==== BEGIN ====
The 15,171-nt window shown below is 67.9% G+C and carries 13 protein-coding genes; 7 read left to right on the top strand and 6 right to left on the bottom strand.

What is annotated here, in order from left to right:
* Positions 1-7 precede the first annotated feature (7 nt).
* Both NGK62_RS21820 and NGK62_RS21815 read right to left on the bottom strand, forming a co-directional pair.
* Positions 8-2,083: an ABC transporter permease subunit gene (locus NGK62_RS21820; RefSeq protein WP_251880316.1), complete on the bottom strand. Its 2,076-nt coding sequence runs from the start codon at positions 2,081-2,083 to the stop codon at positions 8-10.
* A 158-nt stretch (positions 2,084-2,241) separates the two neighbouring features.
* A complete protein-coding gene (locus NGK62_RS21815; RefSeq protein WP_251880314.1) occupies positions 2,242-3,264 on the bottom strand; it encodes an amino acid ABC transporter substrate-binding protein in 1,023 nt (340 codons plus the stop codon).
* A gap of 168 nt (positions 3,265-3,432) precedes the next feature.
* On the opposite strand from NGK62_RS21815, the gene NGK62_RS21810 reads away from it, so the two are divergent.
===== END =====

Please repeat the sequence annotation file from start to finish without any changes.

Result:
The 15,171-nt window shown below is 67.9% G+C and carries 13 protein-coding genes; 7 read left to right on the top strand and 6 right to left on the bottom strand.

What is annotated here, in order from left to right:
* Positions 1-7 precede the first annotated feature (7 nt).
* Both NGK62_RS21820 and NGK62_RS21815 read right to left on the bottom strand, forming a co-directional pair.
* Positions 8-2,083: an ABC transporter permease subunit gene (locus NGK62_RS21820; RefSeq protein WP_251880316.1), complete on the bottom strand. Its 2,076-nt coding sequence runs from the start codon at positions 2,081-2,083 to the stop codon at positions 8-10.
* A 158-nt stretch (positions 2,084-2,241) separates the two neighbouring features.
* A complete protein-coding gene (locus NGK62_RS21815; RefSeq protein WP_251880314.1) occupies positions 2,242-3,264 on the bottom strand; it encodes an amino acid ABC transporter substrate-binding protein in 1,023 nt (340 codons plus the stop codon).
* A gap of 168 nt (positions 3,265-3,432) precedes the next feature.
* On the opposite strand from NGK62_RS21815, the gene NGK62_RS21810 reads away from it, so the two are divergent.